BY Phillip Whitten
SYDNEY, April 1. WHILE an anxious world’s attention has been riveted on a mysterious, flu-like disease called SARS (Severe Acute Respiratory Syndrome) that originated in Asia and has already killed at least 54 people worldwide, an even more mysterious disease apparently has broken out in Australia.
The ailment, which has been concentrated in Sydney, Brisbane, Canberra and Perth, strangely has been identified only at major swimming centers where it has attacked only elite-level swimmers.
Known as SCAReD (Swimmers Consumed with Anxiety over the Realization they will be Defeated), its victims thus far have included Ian Thorpe, Ashley Callus, Petria Thomas, Geoff Huegill, Leisel Jones, Josh Watson, Brenton Rickard and Heidi Crawford. Strangely, every one of those stricken by the epidemic, which is characterized by acute anxiety, shaking and lame excuse-making, was a member of the Australian National Team that is scheduled to meet the USA in a dual meet – the Mutual of Omaha “Duel in the Pool” – to establish the world’s #1 aquatic power.
Today, just as the remnants of the Aussie team were preparing to board a United Airlines flight to America, sprinter Jodie Henry was cruelly stricken and forced to withdraw.
Two years ago at the World Championships, the Aussies – led by Ian Thorpe, Grant Hackett and Giann Rooney, among others — laid claim to being the world’s greatest swimming power. Last year, the US outswam Australia when the two superpowers clashed at the Pan Pacific Championships.
Who was #1? Aussie and US officials decided on a dual meet in 2003 to settle the issue – at least for the moment.
Even before the mass withdrawals, it was clear that the hoped-for, down-to-the-wire contest would turn out to be no contest. Plagued by (actual) injuries, and weakened by key retirements, a reduction in government support, scandals involving several coaches and athletes playing Musical Coaches, Australia in ’03 was not the power it had been in 2000 and 2001. The “Duel” would be a rout, a plain old-fashioned butt whupping.
Indeed, that realization has been offered as an explanation for the uncharacteristic, unsportsmanlike withdrawals by critics on both sides of the Pacific.
Where’s the old Crocodile Dundee spirit?
Where’s the power immortalized by Men at Work:
“I come from the Land Down Under…
Can you hear, can you hear it thunder?
You’d better run, you’d better take cover”?
Where’s the intestinal fortitude that has allowed these hardy folk not only to endure, but actually enjoy such delicacies as Vegimite?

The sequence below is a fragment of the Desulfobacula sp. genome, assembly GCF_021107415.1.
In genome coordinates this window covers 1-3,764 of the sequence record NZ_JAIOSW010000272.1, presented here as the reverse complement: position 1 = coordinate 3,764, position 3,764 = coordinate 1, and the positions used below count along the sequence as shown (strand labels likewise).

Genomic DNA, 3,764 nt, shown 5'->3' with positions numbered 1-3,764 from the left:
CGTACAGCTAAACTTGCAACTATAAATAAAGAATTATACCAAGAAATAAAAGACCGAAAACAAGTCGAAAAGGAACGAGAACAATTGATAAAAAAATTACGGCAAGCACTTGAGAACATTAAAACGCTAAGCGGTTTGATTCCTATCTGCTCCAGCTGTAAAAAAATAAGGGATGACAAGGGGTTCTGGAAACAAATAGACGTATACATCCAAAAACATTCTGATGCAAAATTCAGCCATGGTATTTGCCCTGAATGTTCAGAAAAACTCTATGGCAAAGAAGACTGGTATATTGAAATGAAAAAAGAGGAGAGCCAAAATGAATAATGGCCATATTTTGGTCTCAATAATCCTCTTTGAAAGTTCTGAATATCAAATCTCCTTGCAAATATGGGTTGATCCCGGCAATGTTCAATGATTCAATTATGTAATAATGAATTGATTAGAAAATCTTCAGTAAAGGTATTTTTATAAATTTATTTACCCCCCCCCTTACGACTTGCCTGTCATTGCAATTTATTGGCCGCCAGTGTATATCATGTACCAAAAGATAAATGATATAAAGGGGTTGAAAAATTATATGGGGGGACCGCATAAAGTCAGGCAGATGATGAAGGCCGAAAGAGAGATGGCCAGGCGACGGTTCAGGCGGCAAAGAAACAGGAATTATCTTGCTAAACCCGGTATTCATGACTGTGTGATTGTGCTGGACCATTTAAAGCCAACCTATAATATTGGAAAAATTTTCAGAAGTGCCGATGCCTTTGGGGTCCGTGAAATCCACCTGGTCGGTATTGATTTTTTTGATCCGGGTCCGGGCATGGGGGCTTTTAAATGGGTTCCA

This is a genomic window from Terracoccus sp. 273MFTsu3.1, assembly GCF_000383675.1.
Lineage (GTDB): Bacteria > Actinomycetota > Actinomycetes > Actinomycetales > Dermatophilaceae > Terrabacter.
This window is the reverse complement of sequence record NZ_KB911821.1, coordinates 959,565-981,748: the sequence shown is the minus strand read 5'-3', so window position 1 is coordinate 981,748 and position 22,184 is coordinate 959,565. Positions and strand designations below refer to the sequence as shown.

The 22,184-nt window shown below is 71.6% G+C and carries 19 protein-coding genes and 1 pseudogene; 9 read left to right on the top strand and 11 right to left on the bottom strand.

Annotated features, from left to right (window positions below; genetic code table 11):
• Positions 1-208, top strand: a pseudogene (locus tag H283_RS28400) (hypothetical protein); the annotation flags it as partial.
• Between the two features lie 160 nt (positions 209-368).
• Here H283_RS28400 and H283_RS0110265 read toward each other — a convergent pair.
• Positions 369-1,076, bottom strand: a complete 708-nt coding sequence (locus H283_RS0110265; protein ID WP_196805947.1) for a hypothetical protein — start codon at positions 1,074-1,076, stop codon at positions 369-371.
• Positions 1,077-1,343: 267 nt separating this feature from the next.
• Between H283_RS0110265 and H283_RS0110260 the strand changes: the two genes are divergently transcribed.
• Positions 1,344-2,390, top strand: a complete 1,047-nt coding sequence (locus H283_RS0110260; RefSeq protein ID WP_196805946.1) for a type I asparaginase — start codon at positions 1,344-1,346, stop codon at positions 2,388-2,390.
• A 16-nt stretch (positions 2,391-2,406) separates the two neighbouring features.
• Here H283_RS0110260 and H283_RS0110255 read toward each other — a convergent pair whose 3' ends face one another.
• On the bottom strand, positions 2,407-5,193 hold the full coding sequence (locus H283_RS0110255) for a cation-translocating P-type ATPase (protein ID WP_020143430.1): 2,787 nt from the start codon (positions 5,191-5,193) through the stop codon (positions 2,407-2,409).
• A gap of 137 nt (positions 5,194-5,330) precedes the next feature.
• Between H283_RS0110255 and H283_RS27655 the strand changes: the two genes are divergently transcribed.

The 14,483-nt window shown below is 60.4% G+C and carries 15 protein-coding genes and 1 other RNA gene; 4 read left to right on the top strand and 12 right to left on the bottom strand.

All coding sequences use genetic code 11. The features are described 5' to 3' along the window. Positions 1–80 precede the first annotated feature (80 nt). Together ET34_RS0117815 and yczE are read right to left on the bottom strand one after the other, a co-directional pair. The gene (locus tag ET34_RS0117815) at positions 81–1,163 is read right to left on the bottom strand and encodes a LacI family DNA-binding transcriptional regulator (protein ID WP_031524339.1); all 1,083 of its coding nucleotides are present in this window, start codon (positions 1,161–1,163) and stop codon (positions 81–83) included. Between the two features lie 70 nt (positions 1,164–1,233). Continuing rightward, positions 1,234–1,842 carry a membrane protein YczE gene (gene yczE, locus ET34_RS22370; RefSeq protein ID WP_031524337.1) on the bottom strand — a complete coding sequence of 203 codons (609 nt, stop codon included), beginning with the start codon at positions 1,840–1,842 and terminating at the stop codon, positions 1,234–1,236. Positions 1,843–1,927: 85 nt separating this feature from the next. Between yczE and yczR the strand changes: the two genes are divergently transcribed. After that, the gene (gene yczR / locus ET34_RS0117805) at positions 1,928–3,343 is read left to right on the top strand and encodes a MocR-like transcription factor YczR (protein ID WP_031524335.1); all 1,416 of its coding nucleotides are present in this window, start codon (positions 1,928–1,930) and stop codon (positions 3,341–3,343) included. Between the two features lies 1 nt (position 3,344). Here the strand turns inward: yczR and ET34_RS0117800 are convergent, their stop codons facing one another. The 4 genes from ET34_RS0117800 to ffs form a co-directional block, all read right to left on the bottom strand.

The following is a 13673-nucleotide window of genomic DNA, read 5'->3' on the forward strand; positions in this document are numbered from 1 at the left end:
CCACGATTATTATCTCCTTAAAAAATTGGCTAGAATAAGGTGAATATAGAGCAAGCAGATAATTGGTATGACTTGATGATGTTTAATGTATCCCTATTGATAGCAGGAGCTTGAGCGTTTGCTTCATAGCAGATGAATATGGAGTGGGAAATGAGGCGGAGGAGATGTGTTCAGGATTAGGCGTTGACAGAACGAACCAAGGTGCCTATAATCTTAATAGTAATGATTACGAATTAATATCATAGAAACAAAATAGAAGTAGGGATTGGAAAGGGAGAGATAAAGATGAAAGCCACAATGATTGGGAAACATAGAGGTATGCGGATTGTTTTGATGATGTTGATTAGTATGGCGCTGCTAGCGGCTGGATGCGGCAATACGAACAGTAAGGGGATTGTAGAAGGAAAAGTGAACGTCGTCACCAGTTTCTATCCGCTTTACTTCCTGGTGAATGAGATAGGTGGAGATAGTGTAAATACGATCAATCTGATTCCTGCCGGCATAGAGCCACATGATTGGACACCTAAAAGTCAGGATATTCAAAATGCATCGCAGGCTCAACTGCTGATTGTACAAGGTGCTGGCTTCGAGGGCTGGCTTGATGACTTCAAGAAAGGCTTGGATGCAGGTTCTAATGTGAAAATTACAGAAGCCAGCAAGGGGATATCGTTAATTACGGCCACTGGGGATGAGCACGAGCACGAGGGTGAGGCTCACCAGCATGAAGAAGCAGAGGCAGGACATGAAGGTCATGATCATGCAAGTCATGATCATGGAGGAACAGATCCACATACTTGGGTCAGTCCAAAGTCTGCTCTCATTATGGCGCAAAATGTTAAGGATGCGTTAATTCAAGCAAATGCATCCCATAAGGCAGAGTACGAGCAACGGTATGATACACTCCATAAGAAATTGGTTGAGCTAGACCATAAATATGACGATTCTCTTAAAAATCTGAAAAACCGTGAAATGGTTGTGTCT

Some of the Aussies who have withdrawn are genuinely hurting. Ashley Callus is one. Michael Klim ahs been plagued by one serious injury after another. World champ Petria Thomas does need additional surgery, though she did manage to go 58 and 2:09 for the 100 and 200 flys on her gimpy shoulders. But others apparently don’t want to fly halfway around the world just to get spanked.
To their great credit, world champions Grant Hackett –featured on the cover of this month’s Swimming World, Matt Welsh and Giann Rooney are making the long trans-Pacific voyage. They will be doubly welcomed in Indy.
(In fairness, it should be noted that many top US stars did not journey to Brisbane last year to take part in the Goodwill Games, a major event in Australia. Some who did swim there gave less than their full effort. Perhaps, in the minds of some Aussies, this is Payback Time.)
Chuck Wielgus, Executive Director of USA Swimming, told SwimInfo: “The Mutual of Omaha Duel in the Pool was created to bring together the world's two best swim teams to meet in head-to-head competition to determine who is #1 in the world.
“Australian Swimming President John Devitt says they are coming to win. We recognize that athletes get hurt and get sick, but this is a team event and we'll be fielding the best possible team of U.S. swimmers and we look forward to taking on the challenge of the best swimmers from Australia. At the end of the meet, the #1 team will be determined … no excuses."
David Marsh, head coach of the USA men’s team, commented: “With all the energy and excitement that has been generated for this event, it’s very disappointing not to have many of Australia’s great stars coming. But those who are coming are still capable of giving us a great meet.
“Everyone enjoys watching Ian Thorpe set records. He is the standard-setter in our sport and his presence will be greatly missed. Still, I do believe there will be world records set at the Duel in the Pool.
“Speaking on behalf of the USA team, we’re coming to have fun and some great racing with our Aussie rivals. I’m also looking forward to catching up with Brett Hawke, who led us (Auburn University) to our first NCAA title in 1997.”